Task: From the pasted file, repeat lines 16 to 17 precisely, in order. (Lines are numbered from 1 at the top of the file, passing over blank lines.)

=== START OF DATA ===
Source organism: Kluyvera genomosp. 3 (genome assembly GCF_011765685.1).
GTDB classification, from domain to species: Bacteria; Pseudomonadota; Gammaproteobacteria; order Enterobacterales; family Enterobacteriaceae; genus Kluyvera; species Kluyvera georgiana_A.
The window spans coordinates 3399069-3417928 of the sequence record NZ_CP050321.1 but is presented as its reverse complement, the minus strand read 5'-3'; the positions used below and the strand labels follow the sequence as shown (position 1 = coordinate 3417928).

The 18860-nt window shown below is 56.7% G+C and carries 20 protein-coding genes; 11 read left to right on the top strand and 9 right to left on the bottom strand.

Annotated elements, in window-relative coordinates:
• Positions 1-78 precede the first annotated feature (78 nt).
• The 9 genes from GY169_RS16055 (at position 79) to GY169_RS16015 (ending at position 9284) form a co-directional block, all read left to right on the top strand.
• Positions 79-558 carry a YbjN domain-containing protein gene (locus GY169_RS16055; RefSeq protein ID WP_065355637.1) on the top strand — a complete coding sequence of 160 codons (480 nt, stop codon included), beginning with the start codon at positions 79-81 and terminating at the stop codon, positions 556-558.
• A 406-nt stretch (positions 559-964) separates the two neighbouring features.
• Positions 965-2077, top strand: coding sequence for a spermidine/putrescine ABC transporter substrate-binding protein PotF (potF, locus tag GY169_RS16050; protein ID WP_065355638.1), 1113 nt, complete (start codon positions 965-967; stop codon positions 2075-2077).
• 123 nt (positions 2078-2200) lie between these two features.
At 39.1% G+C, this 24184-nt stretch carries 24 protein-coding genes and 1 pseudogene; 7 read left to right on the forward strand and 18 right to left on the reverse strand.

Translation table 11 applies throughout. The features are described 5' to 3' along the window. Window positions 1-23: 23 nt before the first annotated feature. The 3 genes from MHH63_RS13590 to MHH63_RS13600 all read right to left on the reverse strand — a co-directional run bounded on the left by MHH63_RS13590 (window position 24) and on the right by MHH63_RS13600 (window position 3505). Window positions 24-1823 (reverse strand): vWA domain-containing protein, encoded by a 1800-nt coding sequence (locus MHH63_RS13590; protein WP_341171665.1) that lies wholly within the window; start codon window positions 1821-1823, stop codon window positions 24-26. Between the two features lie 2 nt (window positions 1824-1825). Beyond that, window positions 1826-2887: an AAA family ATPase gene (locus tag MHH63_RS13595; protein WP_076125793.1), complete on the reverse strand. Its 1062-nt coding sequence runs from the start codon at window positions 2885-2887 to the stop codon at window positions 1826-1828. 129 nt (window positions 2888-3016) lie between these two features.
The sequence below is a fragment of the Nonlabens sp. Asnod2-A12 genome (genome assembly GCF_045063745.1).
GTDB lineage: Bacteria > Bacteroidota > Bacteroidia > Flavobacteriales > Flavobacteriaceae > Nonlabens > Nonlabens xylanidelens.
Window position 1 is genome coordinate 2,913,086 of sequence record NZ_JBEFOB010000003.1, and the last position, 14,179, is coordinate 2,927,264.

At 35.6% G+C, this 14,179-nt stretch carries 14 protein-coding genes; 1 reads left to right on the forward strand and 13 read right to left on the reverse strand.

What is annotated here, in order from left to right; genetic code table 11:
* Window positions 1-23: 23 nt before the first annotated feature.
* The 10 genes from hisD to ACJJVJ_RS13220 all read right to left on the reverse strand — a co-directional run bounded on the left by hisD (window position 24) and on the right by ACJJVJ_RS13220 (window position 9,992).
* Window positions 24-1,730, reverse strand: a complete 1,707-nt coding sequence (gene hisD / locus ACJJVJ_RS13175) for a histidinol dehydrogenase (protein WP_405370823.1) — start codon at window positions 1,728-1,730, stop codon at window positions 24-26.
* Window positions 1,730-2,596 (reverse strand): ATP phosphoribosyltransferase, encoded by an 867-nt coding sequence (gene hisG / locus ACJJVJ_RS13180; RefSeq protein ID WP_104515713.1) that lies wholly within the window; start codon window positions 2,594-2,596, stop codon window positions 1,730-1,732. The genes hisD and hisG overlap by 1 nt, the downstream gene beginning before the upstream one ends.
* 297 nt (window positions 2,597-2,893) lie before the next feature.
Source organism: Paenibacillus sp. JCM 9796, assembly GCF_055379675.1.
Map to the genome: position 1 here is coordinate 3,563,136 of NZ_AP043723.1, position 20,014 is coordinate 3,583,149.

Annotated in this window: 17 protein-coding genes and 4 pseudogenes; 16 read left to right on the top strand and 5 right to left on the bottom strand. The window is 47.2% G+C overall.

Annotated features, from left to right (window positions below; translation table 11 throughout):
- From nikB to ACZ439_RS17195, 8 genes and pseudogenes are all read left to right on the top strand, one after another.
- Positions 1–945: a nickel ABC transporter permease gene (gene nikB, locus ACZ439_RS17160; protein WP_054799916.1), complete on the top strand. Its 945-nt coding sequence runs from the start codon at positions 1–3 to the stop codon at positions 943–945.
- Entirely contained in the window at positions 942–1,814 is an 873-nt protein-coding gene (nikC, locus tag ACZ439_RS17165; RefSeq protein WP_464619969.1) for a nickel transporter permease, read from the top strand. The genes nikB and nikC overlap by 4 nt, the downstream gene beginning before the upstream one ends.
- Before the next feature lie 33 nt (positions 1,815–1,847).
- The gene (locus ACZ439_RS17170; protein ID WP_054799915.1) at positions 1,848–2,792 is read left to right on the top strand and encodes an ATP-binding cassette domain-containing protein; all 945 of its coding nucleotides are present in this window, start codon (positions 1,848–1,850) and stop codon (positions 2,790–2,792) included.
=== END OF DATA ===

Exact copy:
Window position 1 is genome coordinate 2,913,086 of sequence record NZ_JBEFOB010000003.1, and the last position, 14,179, is coordinate 2,927,264.

At 35.6% G+C, this 14,179-nt stretch carries 14 protein-coding genes; 1 reads left to right on the forward strand and 13 read right to left on the reverse strand.